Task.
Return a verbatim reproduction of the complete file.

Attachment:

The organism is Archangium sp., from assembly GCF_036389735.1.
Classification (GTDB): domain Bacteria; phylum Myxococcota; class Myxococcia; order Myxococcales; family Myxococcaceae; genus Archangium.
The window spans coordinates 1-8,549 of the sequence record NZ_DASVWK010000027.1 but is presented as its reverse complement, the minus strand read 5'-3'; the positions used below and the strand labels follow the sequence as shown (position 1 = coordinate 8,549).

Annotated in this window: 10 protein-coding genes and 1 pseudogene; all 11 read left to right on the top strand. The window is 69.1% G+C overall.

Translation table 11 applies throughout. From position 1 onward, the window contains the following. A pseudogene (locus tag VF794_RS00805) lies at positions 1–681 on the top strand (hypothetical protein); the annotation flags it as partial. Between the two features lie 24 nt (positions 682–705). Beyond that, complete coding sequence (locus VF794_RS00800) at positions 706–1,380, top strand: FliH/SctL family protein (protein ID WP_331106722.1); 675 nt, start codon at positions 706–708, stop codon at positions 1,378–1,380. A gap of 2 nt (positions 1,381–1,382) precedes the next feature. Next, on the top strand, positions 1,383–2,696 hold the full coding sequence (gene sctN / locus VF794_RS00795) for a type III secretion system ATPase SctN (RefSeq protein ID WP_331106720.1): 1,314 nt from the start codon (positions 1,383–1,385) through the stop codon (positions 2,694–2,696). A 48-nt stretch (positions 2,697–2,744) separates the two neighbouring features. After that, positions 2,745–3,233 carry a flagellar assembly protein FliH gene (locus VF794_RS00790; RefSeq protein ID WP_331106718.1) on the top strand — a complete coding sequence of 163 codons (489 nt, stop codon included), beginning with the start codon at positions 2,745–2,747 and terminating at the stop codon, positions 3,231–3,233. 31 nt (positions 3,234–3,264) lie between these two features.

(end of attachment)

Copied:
The organism is Archangium sp., from assembly GCF_036389735.1.
Classification (GTDB): domain Bacteria; phylum Myxococcota; class Myxococcia; order Myxococcales; family Myxococcaceae; genus Archangium.
The window spans coordinates 1-8,549 of the sequence record NZ_DASVWK010000027.1 but is presented as its reverse complement, the minus strand read 5'-3'; the positions used below and the strand labels follow the sequence as shown (position 1 = coordinate 8,549).

Annotated in this window: 10 protein-coding genes and 1 pseudogene; all 11 read left to right on the top strand. The window is 69.1% G+C overall.

Translation table 11 applies throughout. From position 1 onward, the window contains the following. A pseudogene (locus tag VF794_RS00805) lies at positions 1–681 on the top strand (hypothetical protein); the annotation flags it as partial. Between the two features lie 24 nt (positions 682–705). Beyond that, complete coding sequence (locus VF794_RS00800) at positions 706–1,380, top strand: FliH/SctL family protein (protein ID WP_331106722.1); 675 nt, start codon at positions 706–708, stop codon at positions 1,378–1,380. A gap of 2 nt (positions 1,381–1,382) precedes the next feature. Next, on the top strand, positions 1,383–2,696 hold the full coding sequence (gene sctN / locus VF794_RS00795) for a type III secretion system ATPase SctN (RefSeq protein ID WP_331106720.1): 1,314 nt from the start codon (positions 1,383–1,385) through the stop codon (positions 2,694–2,696). A 48-nt stretch (positions 2,697–2,744) separates the two neighbouring features. After that, positions 2,745–3,233 carry a flagellar assembly protein FliH gene (locus VF794_RS00790; RefSeq protein ID WP_331106718.1) on the top strand — a complete coding sequence of 163 codons (489 nt, stop codon included), beginning with the start codon at positions 2,745–2,747 and terminating at the stop codon, positions 3,231–3,233. 31 nt (positions 3,234–3,264) lie between these two features.